Written by an area Landscape Architect and birdwatcher with over 30 years of experience with landscaping in north Texas: what works and what doesn't. Emphasis on attracting birds to north Texas yards, and reducing required yard maintenance. Tips, trivia and proven advice for a natural, low-cost approach for this unique and sensitive part of the country.
Our wildlife, particularly birds, appears to be taking a big
hit, while we take our time talking about whether global warming is real or
not. Natural food supplies, breeding schedules, vegetative cover, prevailing
winds, temperatures et. al.are all
messed up.For example, in recent years,
American Goldfinches started arriving in north Texas at the beginning of
November. Last year it was about mid-November. This year, about early December.
This sortr of thing may seem like a small matter, but there are hundreds of such examples. A few other proven, researched examples:
Arizona, the breeding season of the Mexican Jay has been pushed up 10 days
between 1971 and 1998. This correlates with spring temperatures, which have
risen 4.5° F in the same period.
in Colorado have migrated to higher elevations, where they breed two weeks
earlier than in the late ‘70s. Many birds now arrive before the snow melts and
uncovers their food. So they starve.
population of Edith’s Checkerspot butterfly, normally throughout the west
coast, is drastically shrinking. In the southern part of its range, 80% of them
are gone due to climate change.
Alaska’s Cooper Islands, populations of Black Guillemot’s are declining as the
sea ice melts and recedes, affecting the birds’ primary food source, cod, which
live under the ice.
Blackbirds now arrive at their spring breeding grounds in Michigan 21 days
earlier than they did in 1960.
Warblers have been arriving at their breeding grounds in Virginia one day
earlier each year, for the last two decades, as spring temperatures have risen.
OWEN YOST, in addition to being a
blogger, is a licensed Landscape Architect emeritus who has lived and worked in
north Texas for over 30 years. He is the recipient of a Lifetime Achievement
Award of the Native Plant Society of Texas, and is a member of the American
Society of Landscape Architects (ASLA), International Federation of Landscape
Architects, National Wildlife Federation and the Audubon Society. His office is
at Yost87@charter.net in Denton.
are 215 species of Woodpeckers and closely-related birds worldwide. In north
Texas, five species are fairly common: Downy, Hairy, Red-bellied, Sapsucker and Flicker. However, I can think of several others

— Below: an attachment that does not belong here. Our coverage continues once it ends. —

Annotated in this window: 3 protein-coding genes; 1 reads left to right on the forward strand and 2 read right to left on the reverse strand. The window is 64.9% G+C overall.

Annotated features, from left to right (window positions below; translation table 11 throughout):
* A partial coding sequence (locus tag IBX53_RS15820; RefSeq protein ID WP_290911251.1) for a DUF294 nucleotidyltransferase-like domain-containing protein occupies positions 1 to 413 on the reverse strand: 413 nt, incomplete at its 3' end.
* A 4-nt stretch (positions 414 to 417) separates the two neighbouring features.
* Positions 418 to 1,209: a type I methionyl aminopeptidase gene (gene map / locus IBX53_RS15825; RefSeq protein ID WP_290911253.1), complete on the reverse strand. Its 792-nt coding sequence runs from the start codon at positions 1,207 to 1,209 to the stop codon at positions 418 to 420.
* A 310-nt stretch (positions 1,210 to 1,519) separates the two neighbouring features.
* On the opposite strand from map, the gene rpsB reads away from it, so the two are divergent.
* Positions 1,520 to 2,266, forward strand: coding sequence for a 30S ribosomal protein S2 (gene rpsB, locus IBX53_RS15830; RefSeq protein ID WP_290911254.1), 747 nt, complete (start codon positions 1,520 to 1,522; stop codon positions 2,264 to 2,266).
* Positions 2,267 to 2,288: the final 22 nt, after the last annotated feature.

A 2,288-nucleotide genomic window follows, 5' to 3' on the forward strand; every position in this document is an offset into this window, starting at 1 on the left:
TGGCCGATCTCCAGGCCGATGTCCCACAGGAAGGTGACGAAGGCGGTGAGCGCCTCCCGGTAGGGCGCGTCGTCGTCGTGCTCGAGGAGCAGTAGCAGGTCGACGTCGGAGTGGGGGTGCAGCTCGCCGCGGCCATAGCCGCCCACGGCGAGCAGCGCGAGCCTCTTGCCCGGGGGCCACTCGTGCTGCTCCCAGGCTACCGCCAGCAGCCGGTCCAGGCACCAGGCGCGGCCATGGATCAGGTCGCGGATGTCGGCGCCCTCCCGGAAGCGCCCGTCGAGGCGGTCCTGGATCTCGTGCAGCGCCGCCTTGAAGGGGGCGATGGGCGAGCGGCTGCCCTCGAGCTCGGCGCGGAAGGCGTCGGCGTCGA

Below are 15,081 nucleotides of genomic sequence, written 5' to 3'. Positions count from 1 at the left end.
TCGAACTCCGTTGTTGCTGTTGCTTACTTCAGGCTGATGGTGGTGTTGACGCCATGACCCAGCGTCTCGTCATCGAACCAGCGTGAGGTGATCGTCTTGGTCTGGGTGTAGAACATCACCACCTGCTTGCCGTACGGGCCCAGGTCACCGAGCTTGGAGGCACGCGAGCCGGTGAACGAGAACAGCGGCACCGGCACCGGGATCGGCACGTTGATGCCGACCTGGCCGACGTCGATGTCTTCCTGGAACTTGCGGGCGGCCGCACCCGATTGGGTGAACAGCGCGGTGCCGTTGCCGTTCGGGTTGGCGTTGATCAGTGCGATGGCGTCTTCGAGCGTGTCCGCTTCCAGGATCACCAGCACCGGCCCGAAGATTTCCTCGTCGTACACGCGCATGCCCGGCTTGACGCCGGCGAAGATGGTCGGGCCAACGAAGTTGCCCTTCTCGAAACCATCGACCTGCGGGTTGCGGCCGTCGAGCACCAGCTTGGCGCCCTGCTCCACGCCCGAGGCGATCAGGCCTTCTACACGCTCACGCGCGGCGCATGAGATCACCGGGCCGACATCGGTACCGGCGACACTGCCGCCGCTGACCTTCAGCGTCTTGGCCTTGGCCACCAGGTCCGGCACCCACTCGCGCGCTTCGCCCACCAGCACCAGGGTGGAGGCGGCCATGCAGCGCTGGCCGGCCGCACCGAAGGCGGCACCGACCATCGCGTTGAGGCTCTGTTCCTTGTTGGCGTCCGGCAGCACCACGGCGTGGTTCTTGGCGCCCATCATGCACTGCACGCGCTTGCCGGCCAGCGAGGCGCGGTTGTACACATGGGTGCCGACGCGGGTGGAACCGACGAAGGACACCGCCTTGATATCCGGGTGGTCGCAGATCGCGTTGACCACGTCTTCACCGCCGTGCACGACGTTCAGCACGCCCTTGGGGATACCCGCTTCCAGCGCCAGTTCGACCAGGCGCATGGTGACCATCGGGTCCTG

that make rare, accidental appearances here. The only lands that have no
Woodpeckers are islands; Ireland, Australia, New Zealand, Sri Lanka and
High mortality right now.Sadly, wild birds have a high death rate in
cool weather – it varies among species, but can be as high as 70% of the
first-year birds. This is mainly from exposure to the winds and weather,
coupled with a lack of fresh, energy-producing food.
They seek out warm “roosts”
for the night.North Texans have been
doing a good job of providing birds’ fall and winter needs, so we continue to
have more birds here in cool weather, than in the spring and summer. Actually a majority of
birds in north Texas don‘t migrate – they stay right here. Our winters are
comparatively mild and, if birds can adapt, they’ll stay put. Cardinals, Blue
jays, Chickadees, Robins, most Woodpeckers and Titmice are among those that
stay in-state. They may be less active (meaning they need less food and you see
them less) but they’re HERE. Some of the
year-‘round birds are what’s called “partial migrators”. All that means is that
they re-locate slightly (maybe a hundred miles or so, or into a valley) due to
the available food.
OWEN YOST, in addition
to being a blogger, is a licensed Landscape Architect emeritus who has lived
and worked in north Texas for over 30 years. He is the recipient of a Lifetime
Achievement Award of the Native Plant Society of Texas, and is a member of the
American Society of Landscape Architects (ASLA), International Federation of
Landscape Architects, National Wildlife Federation and the Audubon Society. His
office is at Yost87@charter.net in Denton.